Autistic Man's Emotional Plea To Employers Goes Viral: 'Take A Chance On Me'

Nothing makes you appreciate having a job quite like the thought of having to look for a job. But, when you're just getting started in your career, there aren't many other options than to just put your best foot forward and try.

When you're not neurotypical, however, that takes on an added level of challenge, with extra barriers to overcome and often fewer tools to overcome them. But one young man's approach is earning him praise online and lots of help offline.

Right now, Ryan Lowry of Leesburg, Virginia works as a barista but like many other baristas, he has other dreams, too.

LinkedIn | Ryan Lowry

Lowry, who recently turned 20, is autistic and facing unemployment as his coffee shop job will end when he graduates from high school, CNN reported. So with life about to require an adjustment from him, Lowry and his family thought it was a good opportunity for him to pursue his dream of working in animation more seriously.

Like so many job seekers, Lowry turned to LinkedIn to get his name out there, and he did so with a cover letter that touched a lot of hearts and has since gone viral.

In his heartfelt, handwritten letter, Lowry makes a plea to "future employers" that so many of us have as well.

LinkedIn | Ryan Lowry

Explaining that he's autistic, Lowry writes that "I realize that someone like you will have to take a chance on me, I don't learn like typical people do. I would need a mentor to teach me, but I learn quickly, once you explain it, I get it. I promise that if you hire me and teach me, you'll be glad that you did. I will show up every day, do what you tell me to do, and work really hard."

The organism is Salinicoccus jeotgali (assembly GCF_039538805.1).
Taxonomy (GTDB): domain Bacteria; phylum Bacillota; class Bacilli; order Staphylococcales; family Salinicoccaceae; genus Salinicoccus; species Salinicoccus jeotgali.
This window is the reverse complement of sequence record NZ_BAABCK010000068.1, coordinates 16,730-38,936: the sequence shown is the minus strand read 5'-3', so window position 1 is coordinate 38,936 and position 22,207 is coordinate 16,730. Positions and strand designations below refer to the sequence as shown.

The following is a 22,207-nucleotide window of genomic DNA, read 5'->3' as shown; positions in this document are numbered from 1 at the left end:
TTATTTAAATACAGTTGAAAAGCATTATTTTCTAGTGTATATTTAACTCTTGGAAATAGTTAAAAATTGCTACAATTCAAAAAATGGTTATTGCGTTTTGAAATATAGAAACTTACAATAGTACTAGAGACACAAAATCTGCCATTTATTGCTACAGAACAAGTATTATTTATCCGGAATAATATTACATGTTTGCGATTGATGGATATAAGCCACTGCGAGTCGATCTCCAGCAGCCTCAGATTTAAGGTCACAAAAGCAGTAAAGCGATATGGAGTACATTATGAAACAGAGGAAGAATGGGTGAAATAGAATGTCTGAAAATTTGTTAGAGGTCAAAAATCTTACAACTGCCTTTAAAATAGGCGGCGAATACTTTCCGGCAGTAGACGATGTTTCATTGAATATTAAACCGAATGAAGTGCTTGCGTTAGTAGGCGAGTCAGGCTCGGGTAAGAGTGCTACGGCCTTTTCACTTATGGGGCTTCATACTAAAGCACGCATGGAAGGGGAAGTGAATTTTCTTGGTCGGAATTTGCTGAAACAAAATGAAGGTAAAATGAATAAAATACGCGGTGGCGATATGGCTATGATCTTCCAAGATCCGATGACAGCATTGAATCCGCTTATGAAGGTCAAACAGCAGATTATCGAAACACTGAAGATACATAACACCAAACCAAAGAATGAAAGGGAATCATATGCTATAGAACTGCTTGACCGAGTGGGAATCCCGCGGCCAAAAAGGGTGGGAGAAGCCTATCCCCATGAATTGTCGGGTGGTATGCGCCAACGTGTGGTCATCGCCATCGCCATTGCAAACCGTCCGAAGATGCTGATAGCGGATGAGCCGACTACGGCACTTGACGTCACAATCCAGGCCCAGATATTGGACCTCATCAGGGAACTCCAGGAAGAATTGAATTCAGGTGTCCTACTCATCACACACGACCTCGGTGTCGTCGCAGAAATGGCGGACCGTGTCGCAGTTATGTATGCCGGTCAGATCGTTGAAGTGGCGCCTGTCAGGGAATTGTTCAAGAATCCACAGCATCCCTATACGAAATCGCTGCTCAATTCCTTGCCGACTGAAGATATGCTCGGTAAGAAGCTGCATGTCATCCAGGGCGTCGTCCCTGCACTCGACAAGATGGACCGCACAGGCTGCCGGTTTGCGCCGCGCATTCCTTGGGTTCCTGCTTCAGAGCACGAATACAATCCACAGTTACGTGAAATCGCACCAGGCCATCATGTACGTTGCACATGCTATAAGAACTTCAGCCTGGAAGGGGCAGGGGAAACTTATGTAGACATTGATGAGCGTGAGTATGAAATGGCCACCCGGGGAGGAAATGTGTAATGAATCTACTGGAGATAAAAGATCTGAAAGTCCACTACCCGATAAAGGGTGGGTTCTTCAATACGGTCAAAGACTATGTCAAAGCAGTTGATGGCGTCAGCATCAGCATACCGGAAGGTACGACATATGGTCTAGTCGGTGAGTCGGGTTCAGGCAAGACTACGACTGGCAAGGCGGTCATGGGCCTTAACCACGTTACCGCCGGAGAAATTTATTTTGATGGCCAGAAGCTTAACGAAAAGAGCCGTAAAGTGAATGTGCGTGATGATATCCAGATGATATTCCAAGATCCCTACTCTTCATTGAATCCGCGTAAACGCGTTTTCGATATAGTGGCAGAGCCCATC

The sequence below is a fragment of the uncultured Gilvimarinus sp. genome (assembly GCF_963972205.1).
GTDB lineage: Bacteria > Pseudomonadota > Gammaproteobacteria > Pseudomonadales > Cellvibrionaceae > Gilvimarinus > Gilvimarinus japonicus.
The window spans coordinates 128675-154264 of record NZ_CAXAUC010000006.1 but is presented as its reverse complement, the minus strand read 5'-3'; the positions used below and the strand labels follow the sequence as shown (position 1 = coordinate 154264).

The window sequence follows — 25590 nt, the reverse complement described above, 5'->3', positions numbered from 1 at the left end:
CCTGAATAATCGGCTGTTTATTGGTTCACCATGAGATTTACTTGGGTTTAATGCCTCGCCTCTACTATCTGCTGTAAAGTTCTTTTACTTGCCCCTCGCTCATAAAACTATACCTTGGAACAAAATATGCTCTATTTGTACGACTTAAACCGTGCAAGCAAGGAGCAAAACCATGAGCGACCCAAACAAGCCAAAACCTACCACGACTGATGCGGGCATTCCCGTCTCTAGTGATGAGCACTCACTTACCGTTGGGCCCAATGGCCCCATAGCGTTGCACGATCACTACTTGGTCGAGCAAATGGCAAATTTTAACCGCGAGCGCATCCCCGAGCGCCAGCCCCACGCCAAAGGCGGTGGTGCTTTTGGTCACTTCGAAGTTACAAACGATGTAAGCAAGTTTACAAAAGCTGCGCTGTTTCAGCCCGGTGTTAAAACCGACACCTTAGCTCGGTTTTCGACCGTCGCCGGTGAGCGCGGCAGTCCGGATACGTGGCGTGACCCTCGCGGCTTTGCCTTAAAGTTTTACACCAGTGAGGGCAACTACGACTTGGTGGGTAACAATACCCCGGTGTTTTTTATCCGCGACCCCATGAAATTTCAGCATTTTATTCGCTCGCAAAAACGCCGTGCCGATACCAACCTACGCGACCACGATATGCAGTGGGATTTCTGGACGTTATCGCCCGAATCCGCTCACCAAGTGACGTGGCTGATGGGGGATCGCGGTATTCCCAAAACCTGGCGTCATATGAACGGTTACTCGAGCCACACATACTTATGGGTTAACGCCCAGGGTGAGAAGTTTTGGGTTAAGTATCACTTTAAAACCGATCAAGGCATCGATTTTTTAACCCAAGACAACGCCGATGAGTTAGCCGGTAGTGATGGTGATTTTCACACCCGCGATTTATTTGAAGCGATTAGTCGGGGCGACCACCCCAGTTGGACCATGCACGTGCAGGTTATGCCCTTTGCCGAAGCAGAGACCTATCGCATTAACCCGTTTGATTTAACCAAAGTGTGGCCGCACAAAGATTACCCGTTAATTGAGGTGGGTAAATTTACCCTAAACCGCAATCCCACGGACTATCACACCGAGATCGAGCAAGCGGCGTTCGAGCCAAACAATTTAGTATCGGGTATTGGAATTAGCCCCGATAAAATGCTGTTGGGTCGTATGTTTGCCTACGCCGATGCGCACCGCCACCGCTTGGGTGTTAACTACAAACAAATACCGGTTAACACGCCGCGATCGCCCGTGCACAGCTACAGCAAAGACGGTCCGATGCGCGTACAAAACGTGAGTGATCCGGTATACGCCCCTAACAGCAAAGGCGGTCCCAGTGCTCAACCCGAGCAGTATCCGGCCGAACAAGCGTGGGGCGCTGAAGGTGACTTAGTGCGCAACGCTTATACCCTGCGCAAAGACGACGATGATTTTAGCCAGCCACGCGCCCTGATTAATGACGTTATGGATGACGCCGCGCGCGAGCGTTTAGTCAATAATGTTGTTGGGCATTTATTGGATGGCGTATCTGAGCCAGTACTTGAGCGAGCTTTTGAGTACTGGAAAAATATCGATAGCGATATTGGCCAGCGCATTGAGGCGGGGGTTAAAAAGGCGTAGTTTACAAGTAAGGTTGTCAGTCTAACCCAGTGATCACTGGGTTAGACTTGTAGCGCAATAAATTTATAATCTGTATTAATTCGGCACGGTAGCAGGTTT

Lowry couldn't have possibly been prepared for the response his letter generated.

"My hope was that he'd make a few connections," Lowry's father Rob told Today. "I thought, all we need is one person."

Lowry got far more than one person, however. Within days, he had more than 2,000 people trying to connect with him, and LinkedIn suspended his account out of caution over the amount of sudden activity, Today reported. So far, his post has received more than six million views, according to WJLA.

And it's not just well wishers reaching out — it's also those future employers Lowry was hoping to hear from.

Unsplash | Cytonn Photography

Lowry's parents told WJLA that he's had calls coming in from Fortune 500 companies, including those with neurodiversity programs like Dell, Amazon, and Microsoft.

He has also fielded some interest from Deluxe Animation Studios and Exceptional Minds, which offers a three-year program for autistic people to learn about animation, CNN reported.

Regardless of what happens, Lowry's parents are already proud of him.

"Ryan is capable of so much," Rob told Today. "The goal here for Ryan is independence. He can live in our basement for the rest of his life. We’d love it. But Tracy and I are going to die someday, and he needs to be able to live independently. We’re cautiously optimistic."

"I lay in bed at night and I cry reading the messages," Lowry's mother added. "This raw, vulnerable letter has opened up so many opportunities."

h/t: Today, CNN, WJLA